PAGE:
Reishi mushroom tea in Korea

I read a book last winter - forgot the title   - about natural food, foraging and reishi mushrooms.  Ever since reading that awespiring detail about the connection with food and everything else - my overall attitude about health food has been shifted to a "I know the properties of this and that" to approaching health benefits as a journey to enjoy the learning that comes with patience and trials.  

Reishi mushroom is very new to me as well as tea drinking.   I haven't been a huge tea drinker until recently.  

But now, I start my day with a hot tea in the morning (corn silk tea) and at night (buckwheat tea, green tea) almost as rituals.  

The health benefits of reishi mushroom tea is very solid (its history of reishi tea goes far far back in time in China).  I shouldn't say anymore, how about "immortality" - does that spark your interest? Please read and learn about it online.

I ordered a 500g sliced and dried reishi - called "YoungJi" mushroom in Korean - bag online for less than 30,000won(about $30).  They feel more like soft tree barks than the typical mushroom texture (soft and wet) one is used to.  They were sliced long ways - but easy to break in chunks for tea.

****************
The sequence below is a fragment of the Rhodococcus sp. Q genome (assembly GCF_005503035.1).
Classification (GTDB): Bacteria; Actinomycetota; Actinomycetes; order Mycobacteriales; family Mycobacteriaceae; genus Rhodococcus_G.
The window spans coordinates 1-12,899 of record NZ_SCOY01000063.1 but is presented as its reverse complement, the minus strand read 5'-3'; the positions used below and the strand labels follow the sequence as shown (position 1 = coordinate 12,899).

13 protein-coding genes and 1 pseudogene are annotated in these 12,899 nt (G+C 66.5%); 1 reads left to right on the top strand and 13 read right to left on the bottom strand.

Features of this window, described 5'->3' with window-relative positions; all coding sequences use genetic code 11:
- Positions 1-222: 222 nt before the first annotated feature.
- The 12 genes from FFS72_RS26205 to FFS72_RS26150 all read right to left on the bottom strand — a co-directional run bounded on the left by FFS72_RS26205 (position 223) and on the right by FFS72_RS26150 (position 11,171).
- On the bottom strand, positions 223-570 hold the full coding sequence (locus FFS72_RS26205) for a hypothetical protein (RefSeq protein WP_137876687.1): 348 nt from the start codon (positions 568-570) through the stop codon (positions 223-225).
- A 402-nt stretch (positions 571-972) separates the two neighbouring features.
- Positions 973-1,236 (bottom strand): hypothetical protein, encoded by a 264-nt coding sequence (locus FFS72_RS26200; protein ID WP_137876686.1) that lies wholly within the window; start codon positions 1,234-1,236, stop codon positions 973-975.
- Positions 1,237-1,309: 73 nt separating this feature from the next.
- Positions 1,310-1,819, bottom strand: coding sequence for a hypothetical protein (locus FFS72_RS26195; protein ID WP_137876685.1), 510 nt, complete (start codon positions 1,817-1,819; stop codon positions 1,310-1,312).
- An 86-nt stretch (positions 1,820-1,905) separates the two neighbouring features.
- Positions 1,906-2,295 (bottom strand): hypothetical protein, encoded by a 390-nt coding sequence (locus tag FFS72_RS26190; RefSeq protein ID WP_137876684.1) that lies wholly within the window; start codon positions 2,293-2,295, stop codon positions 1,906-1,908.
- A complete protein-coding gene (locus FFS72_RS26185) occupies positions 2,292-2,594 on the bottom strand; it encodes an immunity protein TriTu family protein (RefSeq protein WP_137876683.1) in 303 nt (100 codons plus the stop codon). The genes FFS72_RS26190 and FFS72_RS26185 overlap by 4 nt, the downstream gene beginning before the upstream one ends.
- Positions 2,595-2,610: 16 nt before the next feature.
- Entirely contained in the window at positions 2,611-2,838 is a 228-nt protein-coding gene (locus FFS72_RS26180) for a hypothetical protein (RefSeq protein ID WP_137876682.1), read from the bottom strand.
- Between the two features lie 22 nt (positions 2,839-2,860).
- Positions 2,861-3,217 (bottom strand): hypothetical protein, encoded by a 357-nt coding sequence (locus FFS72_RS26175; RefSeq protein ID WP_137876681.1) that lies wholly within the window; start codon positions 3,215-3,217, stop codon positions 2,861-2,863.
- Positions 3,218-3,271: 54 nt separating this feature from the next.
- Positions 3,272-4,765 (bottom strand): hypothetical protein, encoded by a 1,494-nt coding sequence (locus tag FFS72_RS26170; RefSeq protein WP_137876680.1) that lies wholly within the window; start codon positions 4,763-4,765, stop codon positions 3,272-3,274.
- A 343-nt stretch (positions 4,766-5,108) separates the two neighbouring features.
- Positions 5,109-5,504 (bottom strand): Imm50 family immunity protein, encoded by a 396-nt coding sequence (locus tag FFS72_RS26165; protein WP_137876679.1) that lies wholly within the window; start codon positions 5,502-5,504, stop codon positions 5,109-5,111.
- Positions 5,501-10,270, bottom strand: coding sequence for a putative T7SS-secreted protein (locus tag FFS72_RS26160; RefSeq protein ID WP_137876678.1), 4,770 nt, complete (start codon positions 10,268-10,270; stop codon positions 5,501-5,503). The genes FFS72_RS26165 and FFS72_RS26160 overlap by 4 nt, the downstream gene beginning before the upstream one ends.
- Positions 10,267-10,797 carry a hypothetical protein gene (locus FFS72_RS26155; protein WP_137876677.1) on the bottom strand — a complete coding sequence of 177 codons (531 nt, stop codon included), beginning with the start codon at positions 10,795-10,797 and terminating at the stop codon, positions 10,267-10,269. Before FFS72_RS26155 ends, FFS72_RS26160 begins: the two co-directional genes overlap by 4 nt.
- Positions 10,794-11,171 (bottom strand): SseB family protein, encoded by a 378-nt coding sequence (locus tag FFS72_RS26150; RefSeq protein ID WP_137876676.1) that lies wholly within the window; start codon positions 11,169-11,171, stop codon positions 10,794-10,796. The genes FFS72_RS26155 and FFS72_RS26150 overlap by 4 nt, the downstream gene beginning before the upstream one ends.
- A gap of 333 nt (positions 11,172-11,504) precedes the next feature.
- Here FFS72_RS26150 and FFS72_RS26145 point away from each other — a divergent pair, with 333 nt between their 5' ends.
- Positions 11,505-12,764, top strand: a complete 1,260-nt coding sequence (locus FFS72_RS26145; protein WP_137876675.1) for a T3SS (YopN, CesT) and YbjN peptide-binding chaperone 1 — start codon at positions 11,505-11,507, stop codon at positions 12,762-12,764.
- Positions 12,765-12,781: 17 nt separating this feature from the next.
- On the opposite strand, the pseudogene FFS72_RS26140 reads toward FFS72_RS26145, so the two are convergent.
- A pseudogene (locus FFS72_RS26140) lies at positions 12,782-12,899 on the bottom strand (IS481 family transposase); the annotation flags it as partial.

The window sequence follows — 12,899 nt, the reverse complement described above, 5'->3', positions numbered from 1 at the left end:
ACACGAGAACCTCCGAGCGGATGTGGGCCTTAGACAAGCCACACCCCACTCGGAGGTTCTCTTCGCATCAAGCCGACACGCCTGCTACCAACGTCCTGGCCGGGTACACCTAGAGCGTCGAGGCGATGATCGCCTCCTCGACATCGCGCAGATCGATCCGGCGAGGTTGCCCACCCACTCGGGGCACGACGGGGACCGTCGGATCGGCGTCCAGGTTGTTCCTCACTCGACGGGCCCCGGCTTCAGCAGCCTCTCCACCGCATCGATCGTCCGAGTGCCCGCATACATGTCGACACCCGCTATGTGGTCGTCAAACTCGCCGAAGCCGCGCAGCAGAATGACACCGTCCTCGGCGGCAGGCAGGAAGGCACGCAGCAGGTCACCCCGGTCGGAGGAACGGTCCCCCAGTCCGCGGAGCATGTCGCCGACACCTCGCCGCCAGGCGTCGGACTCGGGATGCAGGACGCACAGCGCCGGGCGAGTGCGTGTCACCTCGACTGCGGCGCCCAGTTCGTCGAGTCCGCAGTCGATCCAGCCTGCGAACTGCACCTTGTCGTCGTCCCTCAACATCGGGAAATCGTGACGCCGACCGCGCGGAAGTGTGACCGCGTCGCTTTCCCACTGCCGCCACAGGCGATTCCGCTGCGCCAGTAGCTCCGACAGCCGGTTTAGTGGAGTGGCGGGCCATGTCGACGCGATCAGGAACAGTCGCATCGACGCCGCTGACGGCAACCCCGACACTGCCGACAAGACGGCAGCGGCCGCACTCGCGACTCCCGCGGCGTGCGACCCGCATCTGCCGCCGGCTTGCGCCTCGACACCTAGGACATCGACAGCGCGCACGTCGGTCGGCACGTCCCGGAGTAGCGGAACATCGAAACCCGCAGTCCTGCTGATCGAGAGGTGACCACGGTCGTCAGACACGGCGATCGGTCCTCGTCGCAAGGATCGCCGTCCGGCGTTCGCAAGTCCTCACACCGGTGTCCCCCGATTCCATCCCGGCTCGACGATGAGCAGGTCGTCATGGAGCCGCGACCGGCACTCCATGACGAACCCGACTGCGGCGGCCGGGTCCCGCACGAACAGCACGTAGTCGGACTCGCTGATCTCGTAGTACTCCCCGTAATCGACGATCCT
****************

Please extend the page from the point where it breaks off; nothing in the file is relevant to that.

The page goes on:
There are so many ways people seem to enjoy this tea - some prefer it dark like black coffee and some mild as green tea.  Since I'm new to this, I aimed to drink it on the milder side.

I broke a few pieces of the sliced dried reishi mushroom into the teapot - boiled it for 15 minutes in low heat.  

My first trial came out much darker and bitter in taste.  Some add honey for taste - but it's still too bitter and the sweet taste only adds insult to the injury as your tongue fights and decides which flavor to dictate among the two polar opposites of bitter and sweet tastes.

But after a few trials, I perfected my reishi tea to my liking.  You have to experiment with it and that's part of the fun!

As a caution, it's recommended to avoid drinking this tea when you are "sick" (boils, fever, etc) - it's best to drink it as "prevention" rather than "remedy" - this is for that.  And not to prolong intake for more than a few months or so - because you don't want your body to get used to it and not working the best with your body.  Always anything in moderation is advised, no matter how beneficial.  

I drink it to enjoy the benefits and not so much for the taste.  It's an acquired taste because it has a "sourness" to it that one has to get used to.   But since the benefits are so strong - I'm willing to put my tongue on hold for this "immortality potion."

Fyi: I am not a doctor or health expert - please do your own due diligence with any info online.

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